Gay couple call on vicar to step down after he refuses to bless their marriage at village church
A gay couple have called on their local vicar to step down after he controversially refused to bless their marriage at their village church.
Andrew Springett, 38, was left fuming after the Reverend Alan Comfort, 53, said he believed marriages were between men and women only.
The vicar cited Church of England rules banning “blessing” same-sex marriages.
But he refused to hold a special community event at All Saints Church in Dane End, Herts., despite other ministers offering to hold it at neighbouring churches.
Gay couples cannot be legally married in a Church of England church but the Diocese of St. Albans said the local church “is still there for its community”.
Mr Springett said: “I’m so frustrated, I’ve desperately tried not to be angry about the situation but it’s a real set back to not have it in our own village.
“I didn’t foresee that he would be that objectionable since we were so embedded in the community.
“I certainly thought that he may have listened and he may have, we thought, been more understanding about how the world is now.”
Locals dubbed Mr Springett and his fiancee Jason Dexter, 24, “pinky and perky” after they moved to the hamlet of Dane End in Hertfordshire 18 months ago.
Nearly 100 villagers attended their £5,000 stag do at a local golf club in August when they planned to have a blessing at as part of their dream wedding.
The couple who delivered their parish newsletter have now been forced to have their blessing three miles away at St Andrew and St Mary Church in Watton-at-Stone.
Asked if he believed the Rev should step down, he said: “100%. He should listen to his community, he needs to understand, how accepting the world has become and that his views are outdated.
“What we are battling is someone’s personal views and not legal views or the views of the community.
“He should take a real hard look at himself and realise that he is not a community leader or should be one with that much authority.”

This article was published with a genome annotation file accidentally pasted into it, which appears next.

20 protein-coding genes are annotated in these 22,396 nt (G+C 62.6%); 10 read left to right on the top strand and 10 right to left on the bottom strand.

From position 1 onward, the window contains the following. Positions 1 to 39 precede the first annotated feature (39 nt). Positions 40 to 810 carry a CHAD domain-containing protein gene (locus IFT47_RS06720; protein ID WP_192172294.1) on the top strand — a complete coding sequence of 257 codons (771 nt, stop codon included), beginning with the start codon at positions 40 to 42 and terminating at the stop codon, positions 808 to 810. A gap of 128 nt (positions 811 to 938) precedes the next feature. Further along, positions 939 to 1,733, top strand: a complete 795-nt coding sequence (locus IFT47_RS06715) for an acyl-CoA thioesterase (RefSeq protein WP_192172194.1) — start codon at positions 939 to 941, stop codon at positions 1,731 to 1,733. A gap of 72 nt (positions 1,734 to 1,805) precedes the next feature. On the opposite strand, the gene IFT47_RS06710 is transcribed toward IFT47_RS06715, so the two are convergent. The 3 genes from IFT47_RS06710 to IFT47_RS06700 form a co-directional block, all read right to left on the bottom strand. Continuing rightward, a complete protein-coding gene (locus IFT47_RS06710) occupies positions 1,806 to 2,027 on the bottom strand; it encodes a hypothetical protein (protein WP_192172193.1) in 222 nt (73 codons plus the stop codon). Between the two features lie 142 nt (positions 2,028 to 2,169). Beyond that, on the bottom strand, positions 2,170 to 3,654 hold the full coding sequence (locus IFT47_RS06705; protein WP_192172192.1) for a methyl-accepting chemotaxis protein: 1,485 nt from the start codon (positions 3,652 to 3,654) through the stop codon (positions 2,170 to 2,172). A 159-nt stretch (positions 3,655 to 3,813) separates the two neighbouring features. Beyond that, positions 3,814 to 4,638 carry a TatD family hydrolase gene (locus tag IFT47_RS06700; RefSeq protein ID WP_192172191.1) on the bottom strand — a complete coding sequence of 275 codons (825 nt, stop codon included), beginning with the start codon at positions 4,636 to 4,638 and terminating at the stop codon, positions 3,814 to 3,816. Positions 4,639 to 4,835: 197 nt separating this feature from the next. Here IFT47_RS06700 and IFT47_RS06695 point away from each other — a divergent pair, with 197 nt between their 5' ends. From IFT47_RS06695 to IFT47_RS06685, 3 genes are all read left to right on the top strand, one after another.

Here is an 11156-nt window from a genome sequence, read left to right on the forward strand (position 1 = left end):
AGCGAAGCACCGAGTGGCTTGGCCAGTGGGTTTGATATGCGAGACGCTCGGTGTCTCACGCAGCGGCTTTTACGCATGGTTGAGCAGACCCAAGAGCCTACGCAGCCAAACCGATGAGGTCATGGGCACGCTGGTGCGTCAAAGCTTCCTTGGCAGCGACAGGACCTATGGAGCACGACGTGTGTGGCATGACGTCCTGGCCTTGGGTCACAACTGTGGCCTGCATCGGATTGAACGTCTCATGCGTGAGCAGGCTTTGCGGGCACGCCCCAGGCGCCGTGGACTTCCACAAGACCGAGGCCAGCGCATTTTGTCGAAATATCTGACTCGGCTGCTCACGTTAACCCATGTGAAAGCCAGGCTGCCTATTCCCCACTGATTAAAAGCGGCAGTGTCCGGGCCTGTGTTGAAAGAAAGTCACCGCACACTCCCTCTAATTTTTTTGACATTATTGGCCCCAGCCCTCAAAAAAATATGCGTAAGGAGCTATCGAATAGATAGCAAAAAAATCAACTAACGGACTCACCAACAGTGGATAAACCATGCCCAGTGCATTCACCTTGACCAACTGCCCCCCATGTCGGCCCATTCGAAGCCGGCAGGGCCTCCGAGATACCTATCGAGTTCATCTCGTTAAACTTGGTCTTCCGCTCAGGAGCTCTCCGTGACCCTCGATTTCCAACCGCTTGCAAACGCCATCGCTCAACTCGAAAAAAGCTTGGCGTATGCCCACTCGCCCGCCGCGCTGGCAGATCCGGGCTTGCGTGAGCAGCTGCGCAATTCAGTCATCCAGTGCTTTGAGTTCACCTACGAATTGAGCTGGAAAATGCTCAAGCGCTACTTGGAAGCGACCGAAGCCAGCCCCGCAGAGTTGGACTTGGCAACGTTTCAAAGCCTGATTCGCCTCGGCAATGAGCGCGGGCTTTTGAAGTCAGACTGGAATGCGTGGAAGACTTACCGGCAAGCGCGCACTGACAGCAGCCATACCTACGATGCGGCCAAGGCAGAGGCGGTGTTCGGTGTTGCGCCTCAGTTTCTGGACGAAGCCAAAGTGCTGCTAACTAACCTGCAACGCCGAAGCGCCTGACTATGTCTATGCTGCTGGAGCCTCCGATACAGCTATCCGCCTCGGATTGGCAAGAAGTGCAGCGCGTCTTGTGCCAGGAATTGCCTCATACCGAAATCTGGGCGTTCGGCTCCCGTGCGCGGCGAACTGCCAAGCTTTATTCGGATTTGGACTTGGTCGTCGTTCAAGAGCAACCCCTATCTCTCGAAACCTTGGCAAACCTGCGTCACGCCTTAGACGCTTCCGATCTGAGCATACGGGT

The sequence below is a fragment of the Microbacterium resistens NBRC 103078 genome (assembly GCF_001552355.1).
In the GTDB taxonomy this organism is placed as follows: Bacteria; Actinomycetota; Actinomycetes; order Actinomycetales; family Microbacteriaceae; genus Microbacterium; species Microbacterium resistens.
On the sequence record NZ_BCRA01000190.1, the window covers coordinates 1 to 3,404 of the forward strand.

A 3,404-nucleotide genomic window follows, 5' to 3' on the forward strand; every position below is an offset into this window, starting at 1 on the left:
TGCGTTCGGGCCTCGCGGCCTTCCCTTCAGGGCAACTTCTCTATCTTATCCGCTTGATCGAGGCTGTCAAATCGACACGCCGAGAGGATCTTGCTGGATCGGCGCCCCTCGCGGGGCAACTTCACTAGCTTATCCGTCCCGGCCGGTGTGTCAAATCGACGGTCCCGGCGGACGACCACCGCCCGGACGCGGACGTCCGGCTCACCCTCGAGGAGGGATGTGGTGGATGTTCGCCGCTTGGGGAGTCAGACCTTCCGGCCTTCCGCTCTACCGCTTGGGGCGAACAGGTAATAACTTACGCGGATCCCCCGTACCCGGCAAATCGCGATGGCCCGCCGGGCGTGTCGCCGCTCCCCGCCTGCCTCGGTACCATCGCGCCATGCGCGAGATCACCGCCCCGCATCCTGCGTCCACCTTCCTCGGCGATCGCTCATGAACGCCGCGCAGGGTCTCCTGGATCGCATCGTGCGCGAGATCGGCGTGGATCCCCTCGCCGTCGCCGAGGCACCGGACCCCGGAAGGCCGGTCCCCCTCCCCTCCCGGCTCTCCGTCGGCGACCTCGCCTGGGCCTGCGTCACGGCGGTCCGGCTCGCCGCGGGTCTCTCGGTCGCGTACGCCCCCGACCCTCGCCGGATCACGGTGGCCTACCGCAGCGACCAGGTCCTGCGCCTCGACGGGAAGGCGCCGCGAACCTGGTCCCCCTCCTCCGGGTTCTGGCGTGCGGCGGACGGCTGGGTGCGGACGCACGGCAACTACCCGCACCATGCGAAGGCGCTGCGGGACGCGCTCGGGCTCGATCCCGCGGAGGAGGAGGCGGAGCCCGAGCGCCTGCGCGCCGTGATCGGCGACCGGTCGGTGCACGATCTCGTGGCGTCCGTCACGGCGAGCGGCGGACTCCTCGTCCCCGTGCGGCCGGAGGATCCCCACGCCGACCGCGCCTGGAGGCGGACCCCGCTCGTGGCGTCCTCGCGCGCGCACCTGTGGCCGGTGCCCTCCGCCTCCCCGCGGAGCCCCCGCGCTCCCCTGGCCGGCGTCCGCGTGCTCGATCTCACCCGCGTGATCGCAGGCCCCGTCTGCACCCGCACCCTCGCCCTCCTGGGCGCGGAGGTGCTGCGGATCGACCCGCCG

Mr Springett, who owns nursery chain Ability 2 Create Ltd, claimed a “very very large” proportion of the local community had rallied around him and his scientist fiance over the issue.
Hundreds of comments of support were made after he told of his shock when the vicar refused to hold a traditional church event ahead of the formalities at a registry office last week.
The businessman, who was brought up in a “traditional Church of England” home near Chelmford, Essex, said holding a community event as part of their marriage was “really important” to him and his scientist fiancee.
The dog-lovers take their two beagles on walks past the church every day from their a stunning 15th century cottage home which they say is “open” to the whole village.
Around 80 of 200 of the people who attended their stag do at White Hill Golf Club were from the village.
Andrew has put in a formal complaint over his treatment to the Bishop of St Albans and is awaiting a response.
He is also planning to seek legal advice over the incident.
The Rev Alan Comfort said: “The Church of England has not agreed for same sex marriages to take place as yet, and the debate concerning this is a struggle for many of us. In law Andrew is legally able to be married to Jason and I wish them well in their decision.
“As a Christian I believe that marriage should be between a man and a woman and I must hold to the integrity of my own beliefs whilst wishing others well in whatever they choose.
“I did encourage Andrew to talk to other churches or church leaders who may see things differently as I know some may do.”
A spokesman from the United Benefice of Standon and the Mundens with Sacombe, part of the Diocese of St Albans, said: “We believe we have offered kindness to Andrew and Jason but need to clarify what current Church of England rules allow us to do.
“Clergy of the Church of England are unable to marry couples of the same sex and, under the House of Bishops’ pastoral statement on same-sex marriage, ‘services of blessing’ should not be provided for those who enter into civil partnerships or same-sex marriages.
“Church of England ministers are not permitted to carry out or bless same-sex marriages, but the local church is still there for its community and visitors to the area.”